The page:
The fact that the games are open to all ages and abilities adds another level of fun. Thirteen-year-old Alexi Micinski won the gold last year in the Children's Recreational Alpine Giant Slalom, but not without a little hiccup that has her second-guessing her ability to hold the title.

"Last year, I wrecked and flew into the finish line," says Micinski. "I don't know. I think [Avenol Rolfson] might beat me this year. She got really good. She's a little faster."

Micinski spends her weekends skiing with Rolfson so they know each other's weak points as well as strengths. For Micinski, being friends with her No.1 adversary seems to engender humility, but that doesn't mean she isn't gunning to win this year, and she has a great sense of humor about when a crash ought to happen in a race.

"You get nervous when you're about to race," said Micinski. "If you crash, you don't win because it takes too much time to get up. But if I'm going to wipe out, [the finish line] is a good place to do it."

On the other end of the age scale in the games are the Prime Timers, who are all over 50. The Prime Timer events are split according to age groups, ranging from 50-54, 55-59, 60-64, and on up. The competition among the older folks isn't any tamer, it just carries a different tone. The joke among the group is changing the name of their category to Old Timers. Wilford is one of the Vertigals—a group of women who meet weekly to ski—and she knows that getting older doesn't mean becoming less competitive.

"Well, I can tell you there isn't one of [the Prime Timers]—I don't care what age they are—that are starting out of the gate to lose," says Wilford. "They are all on pins and needles until those awards are given."

Ben Doty has been competing in the games for 12 years and is still skiing fast enough to melt snow.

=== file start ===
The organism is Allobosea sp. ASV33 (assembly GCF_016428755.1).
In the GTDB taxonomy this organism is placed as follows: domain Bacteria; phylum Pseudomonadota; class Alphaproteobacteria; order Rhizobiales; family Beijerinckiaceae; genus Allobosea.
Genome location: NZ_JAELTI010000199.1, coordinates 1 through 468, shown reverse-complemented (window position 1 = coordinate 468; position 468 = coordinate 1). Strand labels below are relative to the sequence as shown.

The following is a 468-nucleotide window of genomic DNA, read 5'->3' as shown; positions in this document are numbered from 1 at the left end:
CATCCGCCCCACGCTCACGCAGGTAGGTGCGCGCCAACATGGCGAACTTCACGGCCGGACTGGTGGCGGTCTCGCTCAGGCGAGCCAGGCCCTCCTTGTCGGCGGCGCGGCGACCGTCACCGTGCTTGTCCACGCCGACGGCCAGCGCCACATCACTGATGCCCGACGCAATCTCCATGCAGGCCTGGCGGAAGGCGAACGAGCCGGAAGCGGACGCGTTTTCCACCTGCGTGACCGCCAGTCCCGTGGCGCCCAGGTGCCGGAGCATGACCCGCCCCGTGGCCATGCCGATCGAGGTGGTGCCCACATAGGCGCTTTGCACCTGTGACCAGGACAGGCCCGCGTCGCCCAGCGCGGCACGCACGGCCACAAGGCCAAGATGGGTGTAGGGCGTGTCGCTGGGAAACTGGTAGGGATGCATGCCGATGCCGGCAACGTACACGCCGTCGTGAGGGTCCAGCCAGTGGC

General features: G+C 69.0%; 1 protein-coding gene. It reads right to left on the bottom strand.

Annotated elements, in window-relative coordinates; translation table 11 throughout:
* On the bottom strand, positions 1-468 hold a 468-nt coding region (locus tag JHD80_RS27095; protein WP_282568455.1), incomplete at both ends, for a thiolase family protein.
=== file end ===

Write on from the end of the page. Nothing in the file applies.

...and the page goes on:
"I beat [some other skiers] the year before, and they want me to move on to the next age group," says Doty. "I remember one day, I got off the ski lift and I knew we were all racing together, and they say to me, 'Hey Doty, when's your next birthday?'"

While everyone else is trying to stay young, Doty admits that getting older can be a boon for those who compete in the games.

"When you're 60, you're waiting to get into the next age group," says Doty. "Then you're the young guy."

Of course, there are other pitfalls and possible benefits for folks who compete in the over-50 groups, one of which Doty expects may get him the gold this time down the race course.

"I do think I'll win this year," says Doty. "My major competitor beat me a couple of years ago, but [this year] he had a hip replacement."

Recreational competitions don't offer millions of dollars in prize money, so competing is mainly about having a good time and maybe, just maybe, taking home the gold.

The 2008 Winter Games of Idaho take place January 26-February 23 at various venues across the state. BW will print race results each week. For more information or to register, call 800-442-3794 or visit